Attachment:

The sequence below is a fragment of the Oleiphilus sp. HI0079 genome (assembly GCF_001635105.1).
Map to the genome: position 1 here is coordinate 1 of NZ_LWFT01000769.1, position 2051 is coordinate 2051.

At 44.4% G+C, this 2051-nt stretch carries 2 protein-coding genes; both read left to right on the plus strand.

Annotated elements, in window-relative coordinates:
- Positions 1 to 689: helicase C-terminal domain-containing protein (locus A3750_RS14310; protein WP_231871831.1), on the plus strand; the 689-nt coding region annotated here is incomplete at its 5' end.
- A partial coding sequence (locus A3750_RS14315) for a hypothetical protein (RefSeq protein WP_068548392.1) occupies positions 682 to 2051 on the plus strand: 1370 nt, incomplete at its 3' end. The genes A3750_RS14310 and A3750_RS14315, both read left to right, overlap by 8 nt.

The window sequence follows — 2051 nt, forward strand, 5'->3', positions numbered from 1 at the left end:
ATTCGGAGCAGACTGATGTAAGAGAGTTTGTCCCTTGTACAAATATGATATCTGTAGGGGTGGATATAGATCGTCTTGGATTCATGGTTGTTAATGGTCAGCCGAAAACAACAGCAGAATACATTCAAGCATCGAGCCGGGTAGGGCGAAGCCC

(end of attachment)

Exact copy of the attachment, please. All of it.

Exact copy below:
The sequence below is a fragment of the Oleiphilus sp. HI0079 genome (assembly GCF_001635105.1).
Map to the genome: position 1 here is coordinate 1 of NZ_LWFT01000769.1, position 2051 is coordinate 2051.

At 44.4% G+C, this 2051-nt stretch carries 2 protein-coding genes; both read left to right on the plus strand.

Annotated elements, in window-relative coordinates:
- Positions 1 to 689: helicase C-terminal domain-containing protein (locus A3750_RS14310; protein WP_231871831.1), on the plus strand; the 689-nt coding region annotated here is incomplete at its 5' end.
- A partial coding sequence (locus A3750_RS14315) for a hypothetical protein (RefSeq protein WP_068548392.1) occupies positions 682 to 2051 on the plus strand: 1370 nt, incomplete at its 3' end. The genes A3750_RS14310 and A3750_RS14315, both read left to right, overlap by 8 nt.

The window sequence follows — 2051 nt, forward strand, 5'->3', positions numbered from 1 at the left end:
ATTCGGAGCAGACTGATGTAAGAGAGTTTGTCCCTTGTACAAATATGATATCTGTAGGGGTGGATATAGATCGTCTTGGATTCATGGTTGTTAATGGTCAGCCGAAAACAACAGCAGAATACATTCAAGCATCGAGCCGGGTAGGGCGAAGCCC